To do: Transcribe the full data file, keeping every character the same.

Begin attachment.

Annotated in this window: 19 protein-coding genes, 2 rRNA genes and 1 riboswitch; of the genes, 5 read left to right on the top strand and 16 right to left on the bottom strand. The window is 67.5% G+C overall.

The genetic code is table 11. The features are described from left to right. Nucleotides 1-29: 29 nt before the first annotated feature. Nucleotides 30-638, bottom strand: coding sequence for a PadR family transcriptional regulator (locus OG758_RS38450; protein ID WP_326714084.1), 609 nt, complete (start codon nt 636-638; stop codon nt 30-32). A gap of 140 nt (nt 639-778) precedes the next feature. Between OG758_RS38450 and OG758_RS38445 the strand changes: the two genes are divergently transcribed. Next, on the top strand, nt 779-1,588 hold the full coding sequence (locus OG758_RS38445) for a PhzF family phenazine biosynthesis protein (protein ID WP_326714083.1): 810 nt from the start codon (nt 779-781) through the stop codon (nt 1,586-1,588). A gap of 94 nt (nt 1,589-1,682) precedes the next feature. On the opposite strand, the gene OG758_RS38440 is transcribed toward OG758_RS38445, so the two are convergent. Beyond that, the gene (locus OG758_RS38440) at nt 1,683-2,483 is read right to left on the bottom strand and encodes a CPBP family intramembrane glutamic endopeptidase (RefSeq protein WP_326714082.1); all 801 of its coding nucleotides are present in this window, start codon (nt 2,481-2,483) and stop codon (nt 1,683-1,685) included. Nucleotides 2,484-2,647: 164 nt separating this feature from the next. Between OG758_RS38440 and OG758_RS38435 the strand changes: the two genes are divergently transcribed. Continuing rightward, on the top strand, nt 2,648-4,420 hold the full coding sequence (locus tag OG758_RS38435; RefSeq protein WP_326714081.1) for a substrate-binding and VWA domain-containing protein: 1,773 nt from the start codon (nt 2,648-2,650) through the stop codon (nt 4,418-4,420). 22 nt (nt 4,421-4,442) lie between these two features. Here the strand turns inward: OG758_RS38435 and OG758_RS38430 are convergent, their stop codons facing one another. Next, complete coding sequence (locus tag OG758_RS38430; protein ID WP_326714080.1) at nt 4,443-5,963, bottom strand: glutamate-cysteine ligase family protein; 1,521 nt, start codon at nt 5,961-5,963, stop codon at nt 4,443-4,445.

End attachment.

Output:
Annotated in this window: 19 protein-coding genes, 2 rRNA genes and 1 riboswitch; of the genes, 5 read left to right on the top strand and 16 right to left on the bottom strand. The window is 67.5% G+C overall.

The genetic code is table 11. The features are described from left to right. Nucleotides 1-29: 29 nt before the first annotated feature. Nucleotides 30-638, bottom strand: coding sequence for a PadR family transcriptional regulator (locus OG758_RS38450; protein ID WP_326714084.1), 609 nt, complete (start codon nt 636-638; stop codon nt 30-32). A gap of 140 nt (nt 639-778) precedes the next feature. Between OG758_RS38450 and OG758_RS38445 the strand changes: the two genes are divergently transcribed. Next, on the top strand, nt 779-1,588 hold the full coding sequence (locus OG758_RS38445) for a PhzF family phenazine biosynthesis protein (protein ID WP_326714083.1): 810 nt from the start codon (nt 779-781) through the stop codon (nt 1,586-1,588). A gap of 94 nt (nt 1,589-1,682) precedes the next feature. On the opposite strand, the gene OG758_RS38440 is transcribed toward OG758_RS38445, so the two are convergent. Beyond that, the gene (locus OG758_RS38440) at nt 1,683-2,483 is read right to left on the bottom strand and encodes a CPBP family intramembrane glutamic endopeptidase (RefSeq protein WP_326714082.1); all 801 of its coding nucleotides are present in this window, start codon (nt 2,481-2,483) and stop codon (nt 1,683-1,685) included. Nucleotides 2,484-2,647: 164 nt separating this feature from the next. Between OG758_RS38440 and OG758_RS38435 the strand changes: the two genes are divergently transcribed. Continuing rightward, on the top strand, nt 2,648-4,420 hold the full coding sequence (locus tag OG758_RS38435; RefSeq protein WP_326714081.1) for a substrate-binding and VWA domain-containing protein: 1,773 nt from the start codon (nt 2,648-2,650) through the stop codon (nt 4,418-4,420). 22 nt (nt 4,421-4,442) lie between these two features. Here the strand turns inward: OG758_RS38435 and OG758_RS38430 are convergent, their stop codons facing one another. Next, complete coding sequence (locus tag OG758_RS38430; protein ID WP_326714080.1) at nt 4,443-5,963, bottom strand: glutamate-cysteine ligase family protein; 1,521 nt, start codon at nt 5,961-5,963, stop codon at nt 4,443-4,445.